Apt interpretations

Andal’s Thiruppavai can be seen as praise of Ramanujacharya, said G. Satyabhama in a lecture, adding that all the verses were interpreted in this manner by Prativadhi Bhayankaram Annangarachar Swami. The first verse begins with the words Margazhi thingal. In Tamil, this is a reference to the month of Margazhi, that is Margaseersha. But marga means path, and if we take this meaning, then it can be taken as referring to the best path to moksha, which Ramanuja showed us. If we have the grace of our Acharya, then we are assured of moksha.

All of the Thiruppavai is about reverence for Acharyas. Mati niraindha, sings Andal, indicating that it is full moon. But mati can be taken to mean jnana, and niraindha, meaning full, shows that the world was filled with jnana. This happened when Ramanuja was born, for he dispelled the darkness of ajnana, just as the bright moon dispels darkness on full moon day. It is a nan naal, says Andal, a good day. It is good because the Gopikas are going to see Krishna. If we take it as referring to Ramanuja, that too is appropriate, for it was certainly a good day for mankind when Ramanuja was born. Andal refers to Krishna as kumaran, the eternally young one, and this is a most suitable description for Krishna, for He hid His greatness and mingled freely with the Gopas and Gopikas. Ramanuja too was kindness personified.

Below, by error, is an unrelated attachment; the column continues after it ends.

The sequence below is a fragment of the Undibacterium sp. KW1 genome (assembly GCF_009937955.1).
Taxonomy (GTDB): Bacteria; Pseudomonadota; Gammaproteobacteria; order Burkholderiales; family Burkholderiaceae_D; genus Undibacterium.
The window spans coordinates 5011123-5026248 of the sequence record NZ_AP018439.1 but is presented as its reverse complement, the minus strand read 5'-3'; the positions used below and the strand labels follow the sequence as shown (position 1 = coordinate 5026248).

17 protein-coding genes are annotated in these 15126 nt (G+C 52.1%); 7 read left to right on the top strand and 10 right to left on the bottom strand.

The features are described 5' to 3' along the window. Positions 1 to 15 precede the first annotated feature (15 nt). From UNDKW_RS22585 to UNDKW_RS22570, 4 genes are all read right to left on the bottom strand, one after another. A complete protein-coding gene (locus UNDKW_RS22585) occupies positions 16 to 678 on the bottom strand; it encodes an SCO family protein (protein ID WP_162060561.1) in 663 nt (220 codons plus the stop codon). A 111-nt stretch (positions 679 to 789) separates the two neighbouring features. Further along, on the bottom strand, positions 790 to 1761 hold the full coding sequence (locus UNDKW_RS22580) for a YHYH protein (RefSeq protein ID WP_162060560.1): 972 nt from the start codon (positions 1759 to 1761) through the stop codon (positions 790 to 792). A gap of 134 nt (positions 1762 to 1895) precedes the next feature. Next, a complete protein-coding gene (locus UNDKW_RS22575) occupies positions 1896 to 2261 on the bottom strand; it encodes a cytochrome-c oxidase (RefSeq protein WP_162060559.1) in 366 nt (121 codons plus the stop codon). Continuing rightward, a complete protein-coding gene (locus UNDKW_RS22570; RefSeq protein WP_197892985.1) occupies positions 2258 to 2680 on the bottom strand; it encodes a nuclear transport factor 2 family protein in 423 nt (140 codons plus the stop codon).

Krishna is an ilam singam — a fierce young lion. Ramanuja too was like a lion when it came to winning arguments against opponents. Kaarmeni is the word Andal uses to describe Krishna’s beautiful dark hue. But how can this apply to Ramanuja, of whom traditional records say that he was fair skinned? Ramanuja was always thinking of Vishnu and so he too took on his beloved Krishna’s colour.

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Printable version | May 13, 2021 4:26:27 AM |

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